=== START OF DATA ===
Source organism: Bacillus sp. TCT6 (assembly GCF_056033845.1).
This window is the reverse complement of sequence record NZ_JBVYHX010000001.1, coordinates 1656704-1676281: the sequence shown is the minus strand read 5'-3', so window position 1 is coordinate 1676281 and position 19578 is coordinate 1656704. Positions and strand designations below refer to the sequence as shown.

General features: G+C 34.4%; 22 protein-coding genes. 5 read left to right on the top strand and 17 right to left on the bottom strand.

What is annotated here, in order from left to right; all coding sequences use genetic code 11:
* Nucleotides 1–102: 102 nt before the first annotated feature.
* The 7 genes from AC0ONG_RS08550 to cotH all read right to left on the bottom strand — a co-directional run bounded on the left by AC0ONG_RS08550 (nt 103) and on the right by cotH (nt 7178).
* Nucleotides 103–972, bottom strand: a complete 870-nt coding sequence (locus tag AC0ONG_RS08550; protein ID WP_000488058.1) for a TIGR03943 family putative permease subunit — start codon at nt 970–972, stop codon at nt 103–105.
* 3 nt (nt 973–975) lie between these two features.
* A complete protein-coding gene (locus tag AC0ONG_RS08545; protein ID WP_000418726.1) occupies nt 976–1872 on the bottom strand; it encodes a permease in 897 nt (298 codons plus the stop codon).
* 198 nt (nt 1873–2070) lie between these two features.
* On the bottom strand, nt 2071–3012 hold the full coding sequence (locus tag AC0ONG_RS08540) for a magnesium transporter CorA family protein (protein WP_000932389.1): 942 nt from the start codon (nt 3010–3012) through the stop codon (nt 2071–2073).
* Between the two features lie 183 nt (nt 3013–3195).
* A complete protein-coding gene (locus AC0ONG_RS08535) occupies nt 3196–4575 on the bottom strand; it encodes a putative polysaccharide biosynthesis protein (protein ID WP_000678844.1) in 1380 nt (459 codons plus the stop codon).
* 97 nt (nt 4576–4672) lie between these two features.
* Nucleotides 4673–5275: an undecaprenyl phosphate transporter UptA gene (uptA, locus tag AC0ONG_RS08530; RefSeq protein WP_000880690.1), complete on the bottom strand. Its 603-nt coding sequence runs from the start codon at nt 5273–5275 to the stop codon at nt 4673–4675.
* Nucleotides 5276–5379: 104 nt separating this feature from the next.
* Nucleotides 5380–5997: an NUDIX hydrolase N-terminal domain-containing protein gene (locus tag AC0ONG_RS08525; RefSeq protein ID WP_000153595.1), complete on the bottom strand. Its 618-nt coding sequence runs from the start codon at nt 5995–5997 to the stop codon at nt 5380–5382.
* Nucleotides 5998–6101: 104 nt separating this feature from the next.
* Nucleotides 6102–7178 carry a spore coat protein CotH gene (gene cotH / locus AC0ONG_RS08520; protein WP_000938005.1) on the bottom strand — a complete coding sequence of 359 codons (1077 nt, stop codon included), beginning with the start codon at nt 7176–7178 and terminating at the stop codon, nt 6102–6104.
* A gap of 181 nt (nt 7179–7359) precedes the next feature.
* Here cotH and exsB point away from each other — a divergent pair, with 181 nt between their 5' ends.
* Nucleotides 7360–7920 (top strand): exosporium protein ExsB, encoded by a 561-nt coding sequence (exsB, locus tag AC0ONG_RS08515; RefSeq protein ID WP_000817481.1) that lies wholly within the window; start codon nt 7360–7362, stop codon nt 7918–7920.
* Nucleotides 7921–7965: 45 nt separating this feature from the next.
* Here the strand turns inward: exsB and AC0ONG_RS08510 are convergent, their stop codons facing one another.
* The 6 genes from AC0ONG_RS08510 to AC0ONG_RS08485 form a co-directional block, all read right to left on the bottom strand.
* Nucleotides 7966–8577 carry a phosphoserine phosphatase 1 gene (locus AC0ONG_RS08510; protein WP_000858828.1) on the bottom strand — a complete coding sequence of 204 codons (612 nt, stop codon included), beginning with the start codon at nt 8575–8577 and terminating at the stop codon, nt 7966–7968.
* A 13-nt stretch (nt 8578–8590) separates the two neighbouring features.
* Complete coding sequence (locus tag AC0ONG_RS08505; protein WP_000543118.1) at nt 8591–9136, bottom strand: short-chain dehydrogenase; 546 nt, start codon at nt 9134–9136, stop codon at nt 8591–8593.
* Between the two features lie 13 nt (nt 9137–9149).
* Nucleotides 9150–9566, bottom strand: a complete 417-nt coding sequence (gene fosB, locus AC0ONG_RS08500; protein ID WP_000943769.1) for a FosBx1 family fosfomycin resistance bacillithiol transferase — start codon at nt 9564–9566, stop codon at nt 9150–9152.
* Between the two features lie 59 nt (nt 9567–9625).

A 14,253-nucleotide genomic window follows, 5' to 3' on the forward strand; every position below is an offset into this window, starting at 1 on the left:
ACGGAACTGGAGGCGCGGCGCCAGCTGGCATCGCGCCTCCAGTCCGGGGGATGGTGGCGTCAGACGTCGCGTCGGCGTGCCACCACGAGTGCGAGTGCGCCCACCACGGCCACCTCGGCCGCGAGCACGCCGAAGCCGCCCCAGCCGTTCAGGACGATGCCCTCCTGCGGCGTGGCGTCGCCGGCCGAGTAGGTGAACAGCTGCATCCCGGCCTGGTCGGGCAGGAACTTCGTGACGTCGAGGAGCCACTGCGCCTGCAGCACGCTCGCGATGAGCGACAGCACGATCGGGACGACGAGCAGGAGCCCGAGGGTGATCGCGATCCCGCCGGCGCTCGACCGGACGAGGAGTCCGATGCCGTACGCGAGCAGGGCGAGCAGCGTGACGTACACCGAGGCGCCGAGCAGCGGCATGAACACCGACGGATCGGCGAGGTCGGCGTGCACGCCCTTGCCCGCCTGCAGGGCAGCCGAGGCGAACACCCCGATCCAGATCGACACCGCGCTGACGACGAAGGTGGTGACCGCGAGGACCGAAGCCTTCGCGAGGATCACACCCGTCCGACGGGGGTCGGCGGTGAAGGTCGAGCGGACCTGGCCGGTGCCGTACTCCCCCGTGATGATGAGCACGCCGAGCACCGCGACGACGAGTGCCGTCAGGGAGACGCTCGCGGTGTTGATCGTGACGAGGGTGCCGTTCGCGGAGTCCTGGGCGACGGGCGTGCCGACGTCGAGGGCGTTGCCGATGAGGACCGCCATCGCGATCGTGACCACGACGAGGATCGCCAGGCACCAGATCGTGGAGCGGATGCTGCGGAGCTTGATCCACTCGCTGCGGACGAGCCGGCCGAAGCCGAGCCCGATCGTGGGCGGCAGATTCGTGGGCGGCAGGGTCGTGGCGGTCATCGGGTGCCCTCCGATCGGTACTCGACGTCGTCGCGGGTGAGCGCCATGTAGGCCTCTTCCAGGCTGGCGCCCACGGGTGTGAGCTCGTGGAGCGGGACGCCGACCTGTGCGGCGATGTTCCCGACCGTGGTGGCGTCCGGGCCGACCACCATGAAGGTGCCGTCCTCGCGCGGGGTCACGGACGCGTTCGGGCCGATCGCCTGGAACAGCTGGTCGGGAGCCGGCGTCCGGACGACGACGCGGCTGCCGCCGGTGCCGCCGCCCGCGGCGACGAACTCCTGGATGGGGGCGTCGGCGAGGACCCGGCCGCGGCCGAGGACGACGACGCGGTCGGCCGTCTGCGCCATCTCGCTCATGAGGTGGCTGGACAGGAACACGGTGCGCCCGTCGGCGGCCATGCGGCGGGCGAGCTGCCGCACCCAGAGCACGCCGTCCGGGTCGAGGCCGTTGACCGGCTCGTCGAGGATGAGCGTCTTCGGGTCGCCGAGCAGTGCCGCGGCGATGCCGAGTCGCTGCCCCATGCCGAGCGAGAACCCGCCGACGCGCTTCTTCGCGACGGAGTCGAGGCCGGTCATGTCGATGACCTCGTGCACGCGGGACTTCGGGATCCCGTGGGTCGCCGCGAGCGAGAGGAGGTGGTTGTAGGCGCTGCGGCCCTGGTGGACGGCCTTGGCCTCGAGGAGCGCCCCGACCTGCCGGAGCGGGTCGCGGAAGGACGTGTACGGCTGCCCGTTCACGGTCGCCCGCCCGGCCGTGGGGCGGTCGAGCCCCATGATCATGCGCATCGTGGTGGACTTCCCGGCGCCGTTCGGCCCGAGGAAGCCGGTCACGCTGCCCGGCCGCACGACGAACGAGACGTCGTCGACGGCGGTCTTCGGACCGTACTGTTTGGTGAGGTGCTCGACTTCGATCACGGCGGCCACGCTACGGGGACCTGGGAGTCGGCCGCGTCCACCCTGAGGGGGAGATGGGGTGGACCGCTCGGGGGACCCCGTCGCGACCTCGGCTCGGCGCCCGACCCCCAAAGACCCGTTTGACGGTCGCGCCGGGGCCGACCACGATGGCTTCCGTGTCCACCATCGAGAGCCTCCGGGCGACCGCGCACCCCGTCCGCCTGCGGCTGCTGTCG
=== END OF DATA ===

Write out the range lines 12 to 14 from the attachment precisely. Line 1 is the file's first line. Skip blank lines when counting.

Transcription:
* Between the two features lie 183 nt (nt 3013–3195).
* A complete protein-coding gene (locus AC0ONG_RS08535) occupies nt 3196–4575 on the bottom strand; it encodes a putative polysaccharide biosynthesis protein (protein ID WP_000678844.1) in 1380 nt (459 codons plus the stop codon).
* 97 nt (nt 4576–4672) lie between these two features.